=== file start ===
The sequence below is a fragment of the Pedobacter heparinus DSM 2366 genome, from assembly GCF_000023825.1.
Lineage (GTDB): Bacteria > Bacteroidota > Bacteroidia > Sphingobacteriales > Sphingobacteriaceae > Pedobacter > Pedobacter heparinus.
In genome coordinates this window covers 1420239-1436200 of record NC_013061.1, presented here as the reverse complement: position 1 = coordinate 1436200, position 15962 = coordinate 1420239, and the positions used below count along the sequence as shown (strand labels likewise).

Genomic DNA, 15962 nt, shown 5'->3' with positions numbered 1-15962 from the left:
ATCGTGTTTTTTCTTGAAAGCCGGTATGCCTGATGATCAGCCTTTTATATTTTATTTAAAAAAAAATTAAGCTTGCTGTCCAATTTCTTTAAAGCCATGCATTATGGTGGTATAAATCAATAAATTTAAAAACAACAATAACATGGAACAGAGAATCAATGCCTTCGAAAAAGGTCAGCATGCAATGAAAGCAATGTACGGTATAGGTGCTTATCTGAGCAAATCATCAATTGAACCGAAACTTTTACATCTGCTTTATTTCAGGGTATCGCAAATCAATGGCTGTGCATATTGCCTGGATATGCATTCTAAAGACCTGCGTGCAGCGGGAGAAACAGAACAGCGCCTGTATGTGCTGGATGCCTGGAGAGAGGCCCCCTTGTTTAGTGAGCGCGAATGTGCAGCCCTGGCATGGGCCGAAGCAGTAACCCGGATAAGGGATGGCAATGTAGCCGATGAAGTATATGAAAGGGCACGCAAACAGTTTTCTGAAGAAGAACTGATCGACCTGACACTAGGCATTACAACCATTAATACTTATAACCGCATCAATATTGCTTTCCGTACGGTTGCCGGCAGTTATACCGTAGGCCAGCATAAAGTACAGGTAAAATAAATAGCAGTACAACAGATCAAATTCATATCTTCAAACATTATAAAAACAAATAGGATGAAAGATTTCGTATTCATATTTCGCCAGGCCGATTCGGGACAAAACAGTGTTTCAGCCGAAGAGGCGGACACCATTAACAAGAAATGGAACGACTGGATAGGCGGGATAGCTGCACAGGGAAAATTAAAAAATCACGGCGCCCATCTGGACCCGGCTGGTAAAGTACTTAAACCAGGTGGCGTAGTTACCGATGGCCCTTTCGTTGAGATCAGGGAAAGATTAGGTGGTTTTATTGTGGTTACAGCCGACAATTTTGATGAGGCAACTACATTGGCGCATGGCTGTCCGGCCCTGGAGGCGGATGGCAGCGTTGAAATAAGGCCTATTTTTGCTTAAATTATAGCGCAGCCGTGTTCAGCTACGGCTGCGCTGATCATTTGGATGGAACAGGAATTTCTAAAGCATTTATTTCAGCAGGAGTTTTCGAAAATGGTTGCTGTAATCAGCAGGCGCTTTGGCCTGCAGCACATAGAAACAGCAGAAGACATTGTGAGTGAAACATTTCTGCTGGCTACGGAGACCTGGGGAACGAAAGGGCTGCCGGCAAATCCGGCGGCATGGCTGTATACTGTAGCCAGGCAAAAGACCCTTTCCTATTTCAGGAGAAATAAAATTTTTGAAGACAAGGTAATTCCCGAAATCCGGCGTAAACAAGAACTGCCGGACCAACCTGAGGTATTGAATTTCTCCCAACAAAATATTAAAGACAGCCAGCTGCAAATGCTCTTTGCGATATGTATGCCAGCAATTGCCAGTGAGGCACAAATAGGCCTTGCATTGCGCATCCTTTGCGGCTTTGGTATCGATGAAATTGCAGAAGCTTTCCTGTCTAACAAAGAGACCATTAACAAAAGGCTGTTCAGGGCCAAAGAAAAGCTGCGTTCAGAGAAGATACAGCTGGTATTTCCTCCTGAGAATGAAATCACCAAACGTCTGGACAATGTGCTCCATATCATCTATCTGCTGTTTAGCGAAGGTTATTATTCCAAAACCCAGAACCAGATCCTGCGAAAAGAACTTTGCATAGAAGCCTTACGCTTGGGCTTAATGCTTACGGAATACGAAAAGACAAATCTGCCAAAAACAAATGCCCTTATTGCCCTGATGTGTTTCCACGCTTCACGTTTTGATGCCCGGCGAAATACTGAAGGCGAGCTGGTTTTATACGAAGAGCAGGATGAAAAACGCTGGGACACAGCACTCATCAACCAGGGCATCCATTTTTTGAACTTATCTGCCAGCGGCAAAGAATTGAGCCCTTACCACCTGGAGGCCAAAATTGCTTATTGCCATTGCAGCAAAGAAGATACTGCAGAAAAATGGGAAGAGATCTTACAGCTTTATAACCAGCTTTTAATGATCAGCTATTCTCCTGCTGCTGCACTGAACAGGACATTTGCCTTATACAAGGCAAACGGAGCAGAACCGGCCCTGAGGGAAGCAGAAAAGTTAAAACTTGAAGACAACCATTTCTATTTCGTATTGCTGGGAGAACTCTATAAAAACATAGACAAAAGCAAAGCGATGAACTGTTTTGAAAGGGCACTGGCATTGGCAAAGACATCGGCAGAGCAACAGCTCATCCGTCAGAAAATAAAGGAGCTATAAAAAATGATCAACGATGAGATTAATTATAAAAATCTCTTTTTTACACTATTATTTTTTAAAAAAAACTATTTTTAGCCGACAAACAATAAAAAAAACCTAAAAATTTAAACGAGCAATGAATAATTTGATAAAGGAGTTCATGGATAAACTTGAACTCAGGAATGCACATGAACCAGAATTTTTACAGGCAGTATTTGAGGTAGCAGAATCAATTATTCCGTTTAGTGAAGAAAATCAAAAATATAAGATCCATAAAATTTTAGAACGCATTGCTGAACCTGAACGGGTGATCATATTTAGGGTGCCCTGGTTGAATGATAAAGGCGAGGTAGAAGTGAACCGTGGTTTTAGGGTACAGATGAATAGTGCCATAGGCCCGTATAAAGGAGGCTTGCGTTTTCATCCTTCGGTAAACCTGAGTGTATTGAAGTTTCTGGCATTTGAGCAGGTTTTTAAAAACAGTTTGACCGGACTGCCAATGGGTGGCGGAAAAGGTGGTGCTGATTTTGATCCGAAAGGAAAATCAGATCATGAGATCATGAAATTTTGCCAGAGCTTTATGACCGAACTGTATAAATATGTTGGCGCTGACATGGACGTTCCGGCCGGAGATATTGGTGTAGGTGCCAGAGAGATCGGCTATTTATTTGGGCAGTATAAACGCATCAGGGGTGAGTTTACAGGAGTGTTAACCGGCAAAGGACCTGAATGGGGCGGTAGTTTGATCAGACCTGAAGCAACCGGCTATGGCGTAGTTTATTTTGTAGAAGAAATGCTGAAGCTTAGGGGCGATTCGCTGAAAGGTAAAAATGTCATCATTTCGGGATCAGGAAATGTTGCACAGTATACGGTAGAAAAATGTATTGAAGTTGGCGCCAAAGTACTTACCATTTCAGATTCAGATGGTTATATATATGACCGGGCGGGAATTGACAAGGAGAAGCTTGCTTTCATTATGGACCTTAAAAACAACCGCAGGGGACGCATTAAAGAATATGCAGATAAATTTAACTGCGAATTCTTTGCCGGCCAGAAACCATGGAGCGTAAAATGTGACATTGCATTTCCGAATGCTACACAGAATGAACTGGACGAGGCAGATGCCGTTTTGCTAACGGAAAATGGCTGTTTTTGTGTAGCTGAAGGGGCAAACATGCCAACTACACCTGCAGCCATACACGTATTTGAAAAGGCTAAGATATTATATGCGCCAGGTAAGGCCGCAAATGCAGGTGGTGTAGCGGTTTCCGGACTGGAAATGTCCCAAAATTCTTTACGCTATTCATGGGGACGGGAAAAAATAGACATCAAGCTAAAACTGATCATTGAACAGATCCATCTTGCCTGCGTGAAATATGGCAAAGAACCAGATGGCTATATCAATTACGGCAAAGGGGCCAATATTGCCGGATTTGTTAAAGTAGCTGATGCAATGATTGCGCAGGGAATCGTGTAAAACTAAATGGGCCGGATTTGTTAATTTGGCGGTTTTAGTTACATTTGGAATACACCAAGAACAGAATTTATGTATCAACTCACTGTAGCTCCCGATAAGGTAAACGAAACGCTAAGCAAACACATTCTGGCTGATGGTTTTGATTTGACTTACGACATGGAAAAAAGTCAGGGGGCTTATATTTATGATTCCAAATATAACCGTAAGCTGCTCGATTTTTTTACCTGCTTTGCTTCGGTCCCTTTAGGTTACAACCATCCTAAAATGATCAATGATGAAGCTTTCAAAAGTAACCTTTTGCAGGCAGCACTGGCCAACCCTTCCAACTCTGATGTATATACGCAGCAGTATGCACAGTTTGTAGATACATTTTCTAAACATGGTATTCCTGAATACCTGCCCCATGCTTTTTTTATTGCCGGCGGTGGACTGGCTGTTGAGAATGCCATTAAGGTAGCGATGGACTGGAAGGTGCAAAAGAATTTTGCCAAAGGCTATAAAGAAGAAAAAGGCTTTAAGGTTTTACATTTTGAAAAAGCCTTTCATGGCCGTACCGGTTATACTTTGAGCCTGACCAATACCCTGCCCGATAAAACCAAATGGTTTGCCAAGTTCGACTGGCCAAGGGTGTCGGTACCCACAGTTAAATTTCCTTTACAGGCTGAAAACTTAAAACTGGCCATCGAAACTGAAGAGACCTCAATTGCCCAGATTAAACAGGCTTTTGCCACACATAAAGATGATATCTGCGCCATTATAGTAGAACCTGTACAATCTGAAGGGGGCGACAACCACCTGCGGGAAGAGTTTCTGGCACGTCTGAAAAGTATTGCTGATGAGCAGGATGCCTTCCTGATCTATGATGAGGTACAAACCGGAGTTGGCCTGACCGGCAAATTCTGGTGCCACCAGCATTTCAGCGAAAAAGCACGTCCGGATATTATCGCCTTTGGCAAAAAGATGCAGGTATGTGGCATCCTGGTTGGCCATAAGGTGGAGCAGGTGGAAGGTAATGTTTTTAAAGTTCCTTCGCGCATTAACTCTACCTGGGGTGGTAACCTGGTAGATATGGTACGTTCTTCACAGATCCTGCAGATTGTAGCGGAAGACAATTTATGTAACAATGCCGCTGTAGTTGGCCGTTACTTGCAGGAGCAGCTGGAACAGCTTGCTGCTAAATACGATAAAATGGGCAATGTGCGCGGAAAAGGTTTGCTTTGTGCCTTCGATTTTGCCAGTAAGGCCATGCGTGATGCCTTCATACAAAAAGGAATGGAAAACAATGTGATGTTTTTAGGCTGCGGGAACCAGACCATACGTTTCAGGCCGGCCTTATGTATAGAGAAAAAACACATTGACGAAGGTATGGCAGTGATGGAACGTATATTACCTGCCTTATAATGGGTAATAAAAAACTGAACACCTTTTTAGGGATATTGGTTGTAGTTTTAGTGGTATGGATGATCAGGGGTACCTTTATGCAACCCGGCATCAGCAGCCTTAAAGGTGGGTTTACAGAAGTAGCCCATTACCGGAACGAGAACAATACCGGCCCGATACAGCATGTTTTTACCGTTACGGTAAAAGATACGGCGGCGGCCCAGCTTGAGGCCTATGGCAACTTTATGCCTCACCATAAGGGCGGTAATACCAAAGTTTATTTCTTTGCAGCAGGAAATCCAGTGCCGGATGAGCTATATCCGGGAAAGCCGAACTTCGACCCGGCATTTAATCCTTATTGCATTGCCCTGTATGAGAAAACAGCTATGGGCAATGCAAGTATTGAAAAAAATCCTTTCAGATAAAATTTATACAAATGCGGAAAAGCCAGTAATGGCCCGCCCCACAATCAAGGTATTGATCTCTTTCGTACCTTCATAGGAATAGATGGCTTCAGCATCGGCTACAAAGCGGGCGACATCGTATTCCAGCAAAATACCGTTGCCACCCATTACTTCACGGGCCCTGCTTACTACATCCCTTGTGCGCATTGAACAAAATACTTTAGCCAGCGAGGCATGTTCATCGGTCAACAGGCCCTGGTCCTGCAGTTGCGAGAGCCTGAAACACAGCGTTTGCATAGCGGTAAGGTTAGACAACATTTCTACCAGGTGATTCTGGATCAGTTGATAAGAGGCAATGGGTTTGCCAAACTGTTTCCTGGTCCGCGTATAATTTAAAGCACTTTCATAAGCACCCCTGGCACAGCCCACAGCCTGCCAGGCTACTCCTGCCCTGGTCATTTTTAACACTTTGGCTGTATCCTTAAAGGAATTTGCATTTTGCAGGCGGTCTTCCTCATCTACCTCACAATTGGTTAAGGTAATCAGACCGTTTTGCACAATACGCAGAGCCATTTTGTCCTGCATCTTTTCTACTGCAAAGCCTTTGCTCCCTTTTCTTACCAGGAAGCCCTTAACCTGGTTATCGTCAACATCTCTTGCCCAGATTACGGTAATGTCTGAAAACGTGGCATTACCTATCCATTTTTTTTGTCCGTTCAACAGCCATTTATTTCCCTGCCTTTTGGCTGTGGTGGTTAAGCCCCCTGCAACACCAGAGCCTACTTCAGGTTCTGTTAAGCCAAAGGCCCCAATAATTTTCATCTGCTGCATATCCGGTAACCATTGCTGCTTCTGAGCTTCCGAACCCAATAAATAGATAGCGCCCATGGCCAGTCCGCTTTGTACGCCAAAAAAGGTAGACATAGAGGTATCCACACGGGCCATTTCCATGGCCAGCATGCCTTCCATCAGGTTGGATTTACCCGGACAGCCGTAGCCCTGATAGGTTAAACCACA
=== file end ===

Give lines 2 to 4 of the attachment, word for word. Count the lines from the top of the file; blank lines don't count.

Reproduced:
Lineage (GTDB): Bacteria > Bacteroidota > Bacteroidia > Sphingobacteriales > Sphingobacteriaceae > Pedobacter > Pedobacter heparinus.
In genome coordinates this window covers 1420239-1436200 of record NC_013061.1, presented here as the reverse complement: position 1 = coordinate 1436200, position 15962 = coordinate 1420239, and the positions used below count along the sequence as shown (strand labels likewise).

Genomic DNA, 15962 nt, shown 5'->3' with positions numbered 1-15962 from the left: